My mother came down from Sudbury
"No spring chicken" teaches lessons in accessibility
My mother is a cripple (her word, not mine). She's 83 years old, has two bionic knees and one of those is ... loose. Falling apart, she says, and the surgeons in Sudbury (all of whom work out of the same practice, so no shopping around for a second opinion unless you're willing to shop for one in Toronto or Ottawa) say she's too old for a replacement.
Despite that mechanical failure and a spine giving way to osteoporosis, and despite some problems with short-term memory (not, so far as I can tell, early-stage Alzheimer's or some other kind of dementia; but disconcerting nevertheless), her doctor tells her she's mostly in very good health and has every chance of seeing her 95th birthday.
She is, further, having the time of her life as a born-again celebrity of sorts (if only in Northern Ontario) and has made of her late uncle Jules' saying, "life is good", her own touchstone.
Last week, a friend was driving down to Ottawa and wondered if she would care to accompany him. Travelling isn't as easy for her as it used to be, but she said yes, and so arrived in Ottawa last Thursday. And I saw her on Sunday.
* * *
A lot of people find my relationship with my mother a little strange. We actually like each quite a lot, as people as well as as mother and son, yet we probably don't see each other as often as once a year, we seldom email and, unless she's having computer issues (I have her running Linux Mint, so I'm her go-to guy for support when something's not working), we probably only talk on the phone every three or four months.
But those conversations usually last between two and four hours, and include healthy exchanges of politics and philosophy along with a a lot of laughter (and a little gossip), so I'm not bothered. And neither is she. After all, we both have lives.
She had asked about staying with me and Raven, but I had to remind her that inhabit the top two floors of a three-story town house. Though she's taken up distance walking through the good offices of a physiotherapist and a walker, her knees aren't up to a flight of stairs every time she wants to use the bathroom.
So, as I said, she stayed with a friend. And meanwhile, I had a friend of mine come into town on Thursday, whom I hadn't seen in 22 years. Since Sonia was only passing through town, I invited her to dinner and she stayed the night on our couch after we caught up and reminisced as old friends long out of touch will do. (It wasn't only the passing of time that was shocking about our reunion; it was also how many memories we did not share in common. Or, as Sonia put it, how lousy my memory was. Somehow, over the years, I had come to think of her as some sort of weird, near-celibate girl who was forever single; she had to reminded me that I'd met at least two of her boy-friends. But onwards. This entry is about Mom, and the lesson she taught me about accessibility issues.
You weren't expect a lesson, were you Gentle Reader?
I had work on Friday and Saturday, so it was only on Sunday afternoon, after my soccer game, that I actually saw me old mum in the flesh.
Cognizant of how difficult it can be for
cripples the handicapped to get in and out of small cars, I'd foregone my usual compact in favour of renting a minivan, and it was in that vehicle that my mum, Raven and I set out for dinner, on the way detouring past our home, the inside of which my mother will never set foot.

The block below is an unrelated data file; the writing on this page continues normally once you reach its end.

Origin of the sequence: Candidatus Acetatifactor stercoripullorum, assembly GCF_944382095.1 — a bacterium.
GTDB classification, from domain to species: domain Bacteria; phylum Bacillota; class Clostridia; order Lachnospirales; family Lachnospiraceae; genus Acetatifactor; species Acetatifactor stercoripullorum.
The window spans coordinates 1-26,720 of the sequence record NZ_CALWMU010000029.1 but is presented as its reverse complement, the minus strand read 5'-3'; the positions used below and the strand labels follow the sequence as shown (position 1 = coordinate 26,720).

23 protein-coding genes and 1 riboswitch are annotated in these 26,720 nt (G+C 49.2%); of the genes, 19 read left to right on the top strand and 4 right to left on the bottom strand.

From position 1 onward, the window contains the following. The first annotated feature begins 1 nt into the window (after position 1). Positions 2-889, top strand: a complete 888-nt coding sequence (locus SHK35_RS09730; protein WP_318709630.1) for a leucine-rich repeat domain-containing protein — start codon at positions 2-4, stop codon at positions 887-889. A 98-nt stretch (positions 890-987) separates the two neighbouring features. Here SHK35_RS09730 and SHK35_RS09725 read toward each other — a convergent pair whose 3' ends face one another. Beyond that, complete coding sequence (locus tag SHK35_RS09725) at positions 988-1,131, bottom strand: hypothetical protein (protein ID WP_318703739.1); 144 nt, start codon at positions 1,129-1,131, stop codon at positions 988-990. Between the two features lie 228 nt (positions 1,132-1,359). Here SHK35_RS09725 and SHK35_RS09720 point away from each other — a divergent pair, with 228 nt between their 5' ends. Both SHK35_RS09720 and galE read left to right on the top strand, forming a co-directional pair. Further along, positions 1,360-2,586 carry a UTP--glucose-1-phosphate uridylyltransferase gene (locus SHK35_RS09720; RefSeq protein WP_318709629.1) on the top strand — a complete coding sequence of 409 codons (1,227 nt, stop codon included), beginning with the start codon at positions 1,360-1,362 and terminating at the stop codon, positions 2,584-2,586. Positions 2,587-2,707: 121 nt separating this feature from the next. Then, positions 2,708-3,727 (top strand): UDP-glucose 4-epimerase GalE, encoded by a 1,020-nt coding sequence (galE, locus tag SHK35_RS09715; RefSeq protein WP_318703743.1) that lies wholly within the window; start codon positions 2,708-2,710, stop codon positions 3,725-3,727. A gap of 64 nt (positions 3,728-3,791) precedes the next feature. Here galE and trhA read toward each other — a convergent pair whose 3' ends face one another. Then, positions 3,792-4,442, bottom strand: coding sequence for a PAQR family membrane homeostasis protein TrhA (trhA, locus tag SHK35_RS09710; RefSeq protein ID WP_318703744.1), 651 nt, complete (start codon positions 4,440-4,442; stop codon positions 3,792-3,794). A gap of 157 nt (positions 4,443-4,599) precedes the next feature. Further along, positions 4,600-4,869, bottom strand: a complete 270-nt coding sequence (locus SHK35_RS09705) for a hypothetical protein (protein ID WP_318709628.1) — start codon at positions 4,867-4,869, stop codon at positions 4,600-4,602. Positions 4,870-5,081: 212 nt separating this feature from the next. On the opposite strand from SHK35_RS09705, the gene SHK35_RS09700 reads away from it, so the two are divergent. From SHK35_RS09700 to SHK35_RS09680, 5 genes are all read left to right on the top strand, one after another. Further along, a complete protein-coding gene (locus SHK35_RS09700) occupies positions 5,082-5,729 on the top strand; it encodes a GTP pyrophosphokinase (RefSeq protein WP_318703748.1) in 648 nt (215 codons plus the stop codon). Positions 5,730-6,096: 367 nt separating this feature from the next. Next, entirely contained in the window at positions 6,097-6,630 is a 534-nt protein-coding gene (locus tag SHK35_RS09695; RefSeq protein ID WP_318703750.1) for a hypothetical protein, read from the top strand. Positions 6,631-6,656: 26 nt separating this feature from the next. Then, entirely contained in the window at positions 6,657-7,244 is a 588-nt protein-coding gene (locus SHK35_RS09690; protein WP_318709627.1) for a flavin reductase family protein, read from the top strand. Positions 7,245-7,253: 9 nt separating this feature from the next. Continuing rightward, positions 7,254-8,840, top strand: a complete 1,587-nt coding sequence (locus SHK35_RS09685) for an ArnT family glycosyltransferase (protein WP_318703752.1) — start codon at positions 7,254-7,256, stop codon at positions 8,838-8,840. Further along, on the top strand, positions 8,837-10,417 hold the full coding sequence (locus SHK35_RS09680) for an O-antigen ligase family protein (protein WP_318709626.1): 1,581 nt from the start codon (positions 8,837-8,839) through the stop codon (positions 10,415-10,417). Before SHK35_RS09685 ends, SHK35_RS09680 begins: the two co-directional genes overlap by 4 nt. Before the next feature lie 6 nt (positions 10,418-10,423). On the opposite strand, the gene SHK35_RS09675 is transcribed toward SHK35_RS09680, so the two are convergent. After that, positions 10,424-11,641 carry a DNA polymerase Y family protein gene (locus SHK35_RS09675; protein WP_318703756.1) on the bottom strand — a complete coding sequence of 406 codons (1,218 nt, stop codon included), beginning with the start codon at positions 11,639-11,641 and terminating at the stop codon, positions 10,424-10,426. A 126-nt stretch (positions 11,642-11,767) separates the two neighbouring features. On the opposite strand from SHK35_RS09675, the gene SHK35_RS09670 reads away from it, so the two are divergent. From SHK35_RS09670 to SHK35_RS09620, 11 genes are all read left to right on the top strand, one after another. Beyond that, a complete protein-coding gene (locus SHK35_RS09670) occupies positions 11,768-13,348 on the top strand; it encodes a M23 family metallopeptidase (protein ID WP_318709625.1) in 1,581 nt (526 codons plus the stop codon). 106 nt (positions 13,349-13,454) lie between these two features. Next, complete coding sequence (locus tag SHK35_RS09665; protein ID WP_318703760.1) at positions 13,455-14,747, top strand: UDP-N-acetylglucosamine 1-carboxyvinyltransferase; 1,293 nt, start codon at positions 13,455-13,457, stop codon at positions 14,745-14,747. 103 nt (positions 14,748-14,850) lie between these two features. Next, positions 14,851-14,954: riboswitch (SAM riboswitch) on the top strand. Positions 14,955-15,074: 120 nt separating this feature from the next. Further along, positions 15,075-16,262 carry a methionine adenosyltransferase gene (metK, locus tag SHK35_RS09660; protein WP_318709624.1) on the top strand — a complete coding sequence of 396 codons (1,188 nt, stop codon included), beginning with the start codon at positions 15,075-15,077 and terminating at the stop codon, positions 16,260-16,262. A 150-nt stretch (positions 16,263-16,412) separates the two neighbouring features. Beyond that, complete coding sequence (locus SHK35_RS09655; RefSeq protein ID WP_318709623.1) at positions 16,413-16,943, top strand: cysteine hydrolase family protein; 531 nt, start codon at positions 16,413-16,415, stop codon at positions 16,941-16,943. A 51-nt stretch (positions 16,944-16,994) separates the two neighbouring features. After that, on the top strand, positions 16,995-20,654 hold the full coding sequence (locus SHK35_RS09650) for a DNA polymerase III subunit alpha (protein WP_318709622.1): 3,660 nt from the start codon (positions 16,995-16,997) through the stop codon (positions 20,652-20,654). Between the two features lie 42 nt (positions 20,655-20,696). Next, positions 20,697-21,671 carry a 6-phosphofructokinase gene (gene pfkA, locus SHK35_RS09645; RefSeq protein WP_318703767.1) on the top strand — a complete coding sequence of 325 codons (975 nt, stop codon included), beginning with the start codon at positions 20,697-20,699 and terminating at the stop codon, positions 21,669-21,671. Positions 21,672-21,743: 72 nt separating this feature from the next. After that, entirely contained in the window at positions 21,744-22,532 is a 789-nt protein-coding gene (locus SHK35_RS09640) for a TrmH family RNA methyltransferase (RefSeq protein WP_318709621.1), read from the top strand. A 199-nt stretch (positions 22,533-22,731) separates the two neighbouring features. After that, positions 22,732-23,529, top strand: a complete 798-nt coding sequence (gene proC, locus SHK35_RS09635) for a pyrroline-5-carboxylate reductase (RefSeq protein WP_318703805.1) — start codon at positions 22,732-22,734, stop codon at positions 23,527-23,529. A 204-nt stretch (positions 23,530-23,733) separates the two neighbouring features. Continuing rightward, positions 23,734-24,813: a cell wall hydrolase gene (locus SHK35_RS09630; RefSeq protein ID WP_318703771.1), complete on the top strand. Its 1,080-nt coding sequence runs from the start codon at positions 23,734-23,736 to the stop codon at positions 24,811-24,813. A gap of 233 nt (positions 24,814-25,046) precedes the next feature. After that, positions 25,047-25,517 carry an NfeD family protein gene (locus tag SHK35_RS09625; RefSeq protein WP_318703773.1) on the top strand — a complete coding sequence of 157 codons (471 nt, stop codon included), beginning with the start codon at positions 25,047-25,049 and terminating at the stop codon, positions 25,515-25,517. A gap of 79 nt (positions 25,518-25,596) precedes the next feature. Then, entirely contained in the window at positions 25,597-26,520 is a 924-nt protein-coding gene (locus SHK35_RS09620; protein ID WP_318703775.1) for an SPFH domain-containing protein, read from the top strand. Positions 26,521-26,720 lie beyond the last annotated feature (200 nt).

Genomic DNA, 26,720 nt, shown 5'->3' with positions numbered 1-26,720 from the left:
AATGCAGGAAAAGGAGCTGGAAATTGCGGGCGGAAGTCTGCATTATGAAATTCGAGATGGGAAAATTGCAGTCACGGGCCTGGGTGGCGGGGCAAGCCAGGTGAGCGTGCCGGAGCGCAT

We wanted to go to Saffron, a Persian eatery which — to our surprise if not quite shock — seems to no longer exist. We ended up at the Golden India restaurant, a Bangladeshi-style Indian restaurant on McArthur. Raven and I have been a couple of times before and found it far and away the best Indian food we've had in Ottawa. The dishes are subtly flavourful, even when "extremely" hot. (I ordered the brilliant Bangalore Pal and didn't regret a drop of the sweat I lost over it.)
But the good food and conversation were marred by a post-prandial occurrence.
Though the bathrooms were on the main floor, it turned out they were not, quite, accessible. The toilet, my mum said, was extremely low. There were no grab-bars. She very nearly had to call for help, just to get up off the shitter.
The things the able-bodied don't think about! (And despite my problems with arthritis, able-bodied is still how I think of myself!)
The restaurant's hostess apologized when my mother complained, but it was pretty pro forma. "No one else has ever complained," she said.
"Most people probably just don't come back," was my mother's response. And no doubt, she's right. Unlike my mother, most people don't want to make a fuss. Hell, my mother doesn't "want" to make a fuss either, but she (quite rightly) thinks that fusses sometimes need to be made.
Anyway, the incident left me contemplating the place we'd tried to take her the last time she was in town, the sometimes sublime Chahaya Malaysia. A low-key, mom-and-pop style restaurant serving brilliant food, it is a also one of those places whose bathrooms are in the basement. Tough shit for the handicapped. And a good thing it was closed the time we tried to introduce my mum to its brilliant food.
But the moral of the story is, even when we think we're aware of issues having to do with social justice, it's really damned easy to miss the things that don't affect us personally in some way. If you've ever wondered why the toilets in old folks' homes are so high, or the seats have risers, now you know: when the knees are going, standing up is no easy thing.
Thanks, mum. I hope you had a good drive back on Monday. Presumably, if something went wrong, one of my brothers would have called by now to let me know.
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